Wednesday, 30 October 2013


Now it is late September, several months since we were last making our way up the river Thames to our journey’s end of the Thames Barrier.

Autumn was just starting to show as we re-joined the river at Goring. We pushed our bikes along through steep tree lined Thames Path through Goring gap

This vertical section soon gives way to broad fields with disinterested sheep and cattle grazing in fields through which we walked.

At Mapledurham we took a break and made a great lunch at the Café right next to the Lock’s edge. Here Mike and Dave tucked into large plates of sausage bacon egg and chips, and beans. I made do with a slightly more modest sausage in baguette as befits my waistline

Onwards towards Reading: Reading, the railway town of red brick that nestles up against a now very broad River.

Reading, like Oxford and further upstream, Lechlade, is one of those topographical ‘watersheds’ where the river really does change: From the Thames source to Lechlade it is really a stream although navigable at its nethermost end (Lechlade). At Oxford one sees the city Spires across the fields through with the Thames passes. The river is widening. And then you Reading; with its red brick and gasometers this is a Thames that is populated and populous.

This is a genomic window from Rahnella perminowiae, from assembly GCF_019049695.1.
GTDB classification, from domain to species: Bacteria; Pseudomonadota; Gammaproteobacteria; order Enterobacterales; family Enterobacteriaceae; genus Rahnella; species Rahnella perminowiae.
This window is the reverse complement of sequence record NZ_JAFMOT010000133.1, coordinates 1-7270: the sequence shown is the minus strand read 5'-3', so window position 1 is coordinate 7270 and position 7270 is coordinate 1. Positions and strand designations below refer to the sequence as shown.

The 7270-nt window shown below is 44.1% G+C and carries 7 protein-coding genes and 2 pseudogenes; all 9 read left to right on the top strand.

From Reading we reached Sonning with its red brick bridge. Set right in the centre inaccessible to anybody and at water level is a post box. The local press reports:

‘Puzzled villagers were scratching their heads after a post box appeared. It turned out to be a cardboard pillar-box front pinned a couple of metres above the River Thames, was first spotted in July. The prank is believed to be the work of a mischievous artist whose previous work includes traffic islands on the Thames and gravestones in the middle of a roundabout.’

Henley-on-Thames boasts a wonderful wide stone bridge. Henley, that every year hosts the wonderful regatta, where teams from all over the world in ‘single-scull’ ‘two’s’ and ‘eights’ compete. Upstream from the town centre is the wonderful River and Rowing museum and this is where we have our cups of tea and afternoon cake.

We regained the Thames path through the grounds of the famous Leander club. I remembered that my Uncle would often take me to lunch here, sporting his member’s tie with its pink hippo motif.

Past Temple Island and Hambledon and another two more hours walking and cycling along the south bank sees us in Marlow. We are more that ready to be picked up by our spouses after twenty-eight miles along the path!